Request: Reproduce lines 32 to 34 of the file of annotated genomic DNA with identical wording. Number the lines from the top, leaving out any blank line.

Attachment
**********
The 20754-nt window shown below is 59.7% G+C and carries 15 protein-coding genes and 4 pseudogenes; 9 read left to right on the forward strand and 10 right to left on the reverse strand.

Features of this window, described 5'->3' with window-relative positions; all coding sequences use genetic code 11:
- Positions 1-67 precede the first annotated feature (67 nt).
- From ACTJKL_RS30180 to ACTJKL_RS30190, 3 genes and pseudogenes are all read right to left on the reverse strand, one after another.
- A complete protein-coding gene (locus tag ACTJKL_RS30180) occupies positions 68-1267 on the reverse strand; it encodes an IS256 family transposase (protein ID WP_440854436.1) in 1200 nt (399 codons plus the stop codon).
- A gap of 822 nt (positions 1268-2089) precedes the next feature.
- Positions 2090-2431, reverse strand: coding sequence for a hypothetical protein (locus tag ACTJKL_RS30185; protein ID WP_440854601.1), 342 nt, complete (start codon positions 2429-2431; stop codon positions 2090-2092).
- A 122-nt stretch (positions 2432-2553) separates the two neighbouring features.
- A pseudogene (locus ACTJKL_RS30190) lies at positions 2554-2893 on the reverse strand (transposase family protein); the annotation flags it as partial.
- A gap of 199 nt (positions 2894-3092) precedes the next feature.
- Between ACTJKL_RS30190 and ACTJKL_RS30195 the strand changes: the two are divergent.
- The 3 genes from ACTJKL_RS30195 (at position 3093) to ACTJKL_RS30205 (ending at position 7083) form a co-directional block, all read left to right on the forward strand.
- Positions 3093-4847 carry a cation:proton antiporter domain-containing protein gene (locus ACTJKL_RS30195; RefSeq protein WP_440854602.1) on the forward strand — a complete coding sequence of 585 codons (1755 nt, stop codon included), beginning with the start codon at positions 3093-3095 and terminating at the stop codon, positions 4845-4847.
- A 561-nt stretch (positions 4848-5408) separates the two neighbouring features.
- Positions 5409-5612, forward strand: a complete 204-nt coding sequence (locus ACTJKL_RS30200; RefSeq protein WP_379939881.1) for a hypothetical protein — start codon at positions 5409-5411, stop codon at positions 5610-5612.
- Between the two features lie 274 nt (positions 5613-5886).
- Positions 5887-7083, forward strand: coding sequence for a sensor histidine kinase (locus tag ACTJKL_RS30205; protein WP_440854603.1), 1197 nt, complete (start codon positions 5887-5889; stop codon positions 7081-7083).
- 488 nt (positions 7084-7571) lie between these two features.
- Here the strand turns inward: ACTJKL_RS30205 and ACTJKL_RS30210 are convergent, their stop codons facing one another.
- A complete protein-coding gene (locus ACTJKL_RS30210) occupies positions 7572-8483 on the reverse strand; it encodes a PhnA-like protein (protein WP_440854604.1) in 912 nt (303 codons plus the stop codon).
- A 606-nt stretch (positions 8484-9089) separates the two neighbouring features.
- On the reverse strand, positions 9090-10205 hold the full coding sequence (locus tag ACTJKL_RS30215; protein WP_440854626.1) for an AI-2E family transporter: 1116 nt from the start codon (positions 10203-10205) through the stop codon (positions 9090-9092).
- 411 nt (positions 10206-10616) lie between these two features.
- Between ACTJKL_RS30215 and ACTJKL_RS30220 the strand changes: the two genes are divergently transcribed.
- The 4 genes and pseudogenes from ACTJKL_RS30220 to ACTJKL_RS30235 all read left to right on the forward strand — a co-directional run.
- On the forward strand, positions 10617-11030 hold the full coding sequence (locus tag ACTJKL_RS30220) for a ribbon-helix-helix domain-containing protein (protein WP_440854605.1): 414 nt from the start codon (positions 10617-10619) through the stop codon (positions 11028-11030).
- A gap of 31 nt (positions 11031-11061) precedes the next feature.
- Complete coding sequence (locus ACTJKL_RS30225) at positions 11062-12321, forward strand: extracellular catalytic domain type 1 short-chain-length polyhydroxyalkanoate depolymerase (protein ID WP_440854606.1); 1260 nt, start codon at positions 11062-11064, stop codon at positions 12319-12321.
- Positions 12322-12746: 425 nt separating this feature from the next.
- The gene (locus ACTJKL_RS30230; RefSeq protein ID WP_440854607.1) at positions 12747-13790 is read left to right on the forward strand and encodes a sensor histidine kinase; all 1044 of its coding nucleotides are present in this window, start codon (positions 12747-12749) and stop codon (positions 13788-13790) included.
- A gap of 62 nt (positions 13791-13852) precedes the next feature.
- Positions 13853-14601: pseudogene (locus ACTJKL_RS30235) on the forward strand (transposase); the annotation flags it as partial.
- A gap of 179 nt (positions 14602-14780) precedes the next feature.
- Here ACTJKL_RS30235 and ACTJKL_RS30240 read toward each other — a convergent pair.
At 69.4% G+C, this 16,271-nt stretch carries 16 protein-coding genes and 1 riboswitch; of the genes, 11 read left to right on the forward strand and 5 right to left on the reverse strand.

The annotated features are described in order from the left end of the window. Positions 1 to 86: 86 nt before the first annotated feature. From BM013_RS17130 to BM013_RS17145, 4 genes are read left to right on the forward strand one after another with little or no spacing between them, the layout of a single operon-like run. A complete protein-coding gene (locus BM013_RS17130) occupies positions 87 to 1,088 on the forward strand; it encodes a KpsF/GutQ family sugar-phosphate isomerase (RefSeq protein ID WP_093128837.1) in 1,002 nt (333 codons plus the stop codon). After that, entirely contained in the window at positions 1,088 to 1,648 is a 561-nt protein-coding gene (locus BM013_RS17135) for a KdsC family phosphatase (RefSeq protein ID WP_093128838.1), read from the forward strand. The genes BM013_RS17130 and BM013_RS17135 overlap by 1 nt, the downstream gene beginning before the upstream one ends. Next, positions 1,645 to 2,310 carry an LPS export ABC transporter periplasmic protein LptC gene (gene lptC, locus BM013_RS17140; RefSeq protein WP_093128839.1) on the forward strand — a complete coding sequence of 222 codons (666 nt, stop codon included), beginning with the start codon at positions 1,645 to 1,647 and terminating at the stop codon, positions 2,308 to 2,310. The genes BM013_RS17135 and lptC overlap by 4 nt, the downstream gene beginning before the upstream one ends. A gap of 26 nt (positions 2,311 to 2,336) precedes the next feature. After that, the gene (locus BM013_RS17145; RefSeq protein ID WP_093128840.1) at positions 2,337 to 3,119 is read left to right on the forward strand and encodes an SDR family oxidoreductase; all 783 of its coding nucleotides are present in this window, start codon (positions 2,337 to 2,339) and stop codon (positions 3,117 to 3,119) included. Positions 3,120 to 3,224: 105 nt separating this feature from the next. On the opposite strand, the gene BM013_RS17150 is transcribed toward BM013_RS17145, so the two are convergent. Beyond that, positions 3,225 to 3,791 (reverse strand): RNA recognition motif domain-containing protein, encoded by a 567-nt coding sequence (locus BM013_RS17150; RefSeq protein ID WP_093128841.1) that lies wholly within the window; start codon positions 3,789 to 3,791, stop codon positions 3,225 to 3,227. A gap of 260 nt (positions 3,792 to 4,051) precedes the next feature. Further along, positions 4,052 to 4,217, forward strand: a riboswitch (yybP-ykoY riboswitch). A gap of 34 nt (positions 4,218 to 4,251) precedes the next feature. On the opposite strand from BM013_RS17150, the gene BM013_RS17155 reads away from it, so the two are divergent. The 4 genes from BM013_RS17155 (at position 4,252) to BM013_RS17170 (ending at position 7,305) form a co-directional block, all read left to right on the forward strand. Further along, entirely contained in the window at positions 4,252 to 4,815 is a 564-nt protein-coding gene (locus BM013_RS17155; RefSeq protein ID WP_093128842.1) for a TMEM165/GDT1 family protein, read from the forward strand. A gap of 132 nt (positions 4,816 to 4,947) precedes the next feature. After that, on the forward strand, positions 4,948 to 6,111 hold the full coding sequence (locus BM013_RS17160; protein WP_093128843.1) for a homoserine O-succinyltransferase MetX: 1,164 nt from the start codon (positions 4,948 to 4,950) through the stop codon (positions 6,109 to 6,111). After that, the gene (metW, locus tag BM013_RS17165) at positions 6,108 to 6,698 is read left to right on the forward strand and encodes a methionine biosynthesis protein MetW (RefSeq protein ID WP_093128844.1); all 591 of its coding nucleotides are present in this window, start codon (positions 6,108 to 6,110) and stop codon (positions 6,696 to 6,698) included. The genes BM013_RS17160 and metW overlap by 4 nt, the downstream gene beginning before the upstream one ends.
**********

- Positions 13853-14601: pseudogene (locus ACTJKL_RS30235) on the forward strand (transposase); the annotation flags it as partial.
- A gap of 179 nt (positions 14602-14780) precedes the next feature.
- Here ACTJKL_RS30235 and ACTJKL_RS30240 read toward each other — a convergent pair.